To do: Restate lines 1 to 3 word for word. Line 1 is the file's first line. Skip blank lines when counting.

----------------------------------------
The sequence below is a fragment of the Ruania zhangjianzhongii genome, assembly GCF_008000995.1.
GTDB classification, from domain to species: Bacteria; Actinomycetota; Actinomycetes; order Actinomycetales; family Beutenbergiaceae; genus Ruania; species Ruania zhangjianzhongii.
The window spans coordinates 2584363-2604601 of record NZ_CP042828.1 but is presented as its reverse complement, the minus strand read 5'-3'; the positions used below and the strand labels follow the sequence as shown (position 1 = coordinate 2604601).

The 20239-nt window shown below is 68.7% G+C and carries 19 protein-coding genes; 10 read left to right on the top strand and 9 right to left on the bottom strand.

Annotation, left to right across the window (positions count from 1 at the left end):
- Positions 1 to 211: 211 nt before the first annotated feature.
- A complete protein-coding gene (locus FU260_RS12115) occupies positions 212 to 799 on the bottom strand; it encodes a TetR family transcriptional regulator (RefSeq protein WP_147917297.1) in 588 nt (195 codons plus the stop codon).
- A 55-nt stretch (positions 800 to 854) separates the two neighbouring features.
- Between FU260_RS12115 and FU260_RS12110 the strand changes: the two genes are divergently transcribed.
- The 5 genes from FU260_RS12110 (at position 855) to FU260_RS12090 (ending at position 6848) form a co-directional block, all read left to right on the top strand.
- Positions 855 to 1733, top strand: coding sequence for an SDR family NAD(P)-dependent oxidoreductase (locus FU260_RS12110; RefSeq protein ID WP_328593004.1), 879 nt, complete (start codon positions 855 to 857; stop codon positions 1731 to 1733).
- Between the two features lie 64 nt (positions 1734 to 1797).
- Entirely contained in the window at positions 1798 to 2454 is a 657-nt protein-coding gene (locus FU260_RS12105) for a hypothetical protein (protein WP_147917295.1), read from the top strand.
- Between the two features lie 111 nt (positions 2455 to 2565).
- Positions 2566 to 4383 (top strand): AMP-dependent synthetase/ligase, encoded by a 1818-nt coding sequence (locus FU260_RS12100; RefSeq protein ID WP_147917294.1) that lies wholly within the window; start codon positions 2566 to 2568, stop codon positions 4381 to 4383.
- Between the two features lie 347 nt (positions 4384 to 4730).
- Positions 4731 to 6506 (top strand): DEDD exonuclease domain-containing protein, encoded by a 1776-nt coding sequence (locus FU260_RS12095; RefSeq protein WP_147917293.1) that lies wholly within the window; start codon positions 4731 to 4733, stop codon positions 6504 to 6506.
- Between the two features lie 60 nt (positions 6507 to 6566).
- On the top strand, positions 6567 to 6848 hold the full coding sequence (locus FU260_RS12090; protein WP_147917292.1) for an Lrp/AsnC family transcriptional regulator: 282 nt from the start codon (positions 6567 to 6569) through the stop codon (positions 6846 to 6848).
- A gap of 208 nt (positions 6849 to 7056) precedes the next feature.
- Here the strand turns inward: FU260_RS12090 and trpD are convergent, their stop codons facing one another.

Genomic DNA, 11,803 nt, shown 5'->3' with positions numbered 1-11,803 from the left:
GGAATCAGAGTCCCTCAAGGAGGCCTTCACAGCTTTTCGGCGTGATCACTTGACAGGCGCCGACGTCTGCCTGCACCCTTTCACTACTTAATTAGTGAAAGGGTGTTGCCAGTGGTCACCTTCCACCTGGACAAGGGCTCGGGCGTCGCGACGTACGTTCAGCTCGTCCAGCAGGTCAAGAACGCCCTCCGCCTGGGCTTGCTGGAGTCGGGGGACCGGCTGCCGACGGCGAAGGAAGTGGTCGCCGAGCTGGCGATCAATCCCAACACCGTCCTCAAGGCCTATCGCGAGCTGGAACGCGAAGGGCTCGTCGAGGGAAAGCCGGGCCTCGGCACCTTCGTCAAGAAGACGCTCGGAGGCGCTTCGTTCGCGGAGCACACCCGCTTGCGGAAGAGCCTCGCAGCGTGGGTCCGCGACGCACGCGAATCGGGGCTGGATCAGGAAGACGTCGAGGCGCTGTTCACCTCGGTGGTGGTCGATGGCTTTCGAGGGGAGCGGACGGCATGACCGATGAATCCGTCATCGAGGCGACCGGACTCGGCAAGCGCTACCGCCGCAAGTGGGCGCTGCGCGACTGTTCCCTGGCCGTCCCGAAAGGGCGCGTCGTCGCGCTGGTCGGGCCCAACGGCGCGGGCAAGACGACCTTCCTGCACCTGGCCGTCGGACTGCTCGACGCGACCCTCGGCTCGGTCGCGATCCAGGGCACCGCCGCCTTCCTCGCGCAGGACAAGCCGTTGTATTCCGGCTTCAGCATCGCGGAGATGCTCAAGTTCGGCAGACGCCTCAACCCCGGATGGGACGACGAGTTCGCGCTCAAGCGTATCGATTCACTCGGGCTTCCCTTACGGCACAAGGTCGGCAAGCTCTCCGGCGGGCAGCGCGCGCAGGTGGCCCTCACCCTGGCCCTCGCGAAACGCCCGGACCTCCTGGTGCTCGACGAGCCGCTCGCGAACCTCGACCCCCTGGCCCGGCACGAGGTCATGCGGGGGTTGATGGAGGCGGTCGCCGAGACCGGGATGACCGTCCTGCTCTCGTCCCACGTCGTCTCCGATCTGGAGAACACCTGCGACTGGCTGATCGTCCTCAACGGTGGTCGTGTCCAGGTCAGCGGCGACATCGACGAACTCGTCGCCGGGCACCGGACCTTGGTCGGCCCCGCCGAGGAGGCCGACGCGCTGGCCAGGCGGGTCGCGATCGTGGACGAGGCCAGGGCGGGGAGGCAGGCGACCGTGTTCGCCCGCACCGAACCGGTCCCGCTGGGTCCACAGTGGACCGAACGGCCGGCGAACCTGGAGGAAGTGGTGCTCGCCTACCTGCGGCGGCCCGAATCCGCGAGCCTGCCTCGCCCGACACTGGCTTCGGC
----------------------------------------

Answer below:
The sequence below is a fragment of the Ruania zhangjianzhongii genome, assembly GCF_008000995.1.
GTDB classification, from domain to species: Bacteria; Actinomycetota; Actinomycetes; order Actinomycetales; family Beutenbergiaceae; genus Ruania; species Ruania zhangjianzhongii.
The window spans coordinates 2584363-2604601 of record NZ_CP042828.1 but is presented as its reverse complement, the minus strand read 5'-3'; the positions used below and the strand labels follow the sequence as shown (position 1 = coordinate 2604601).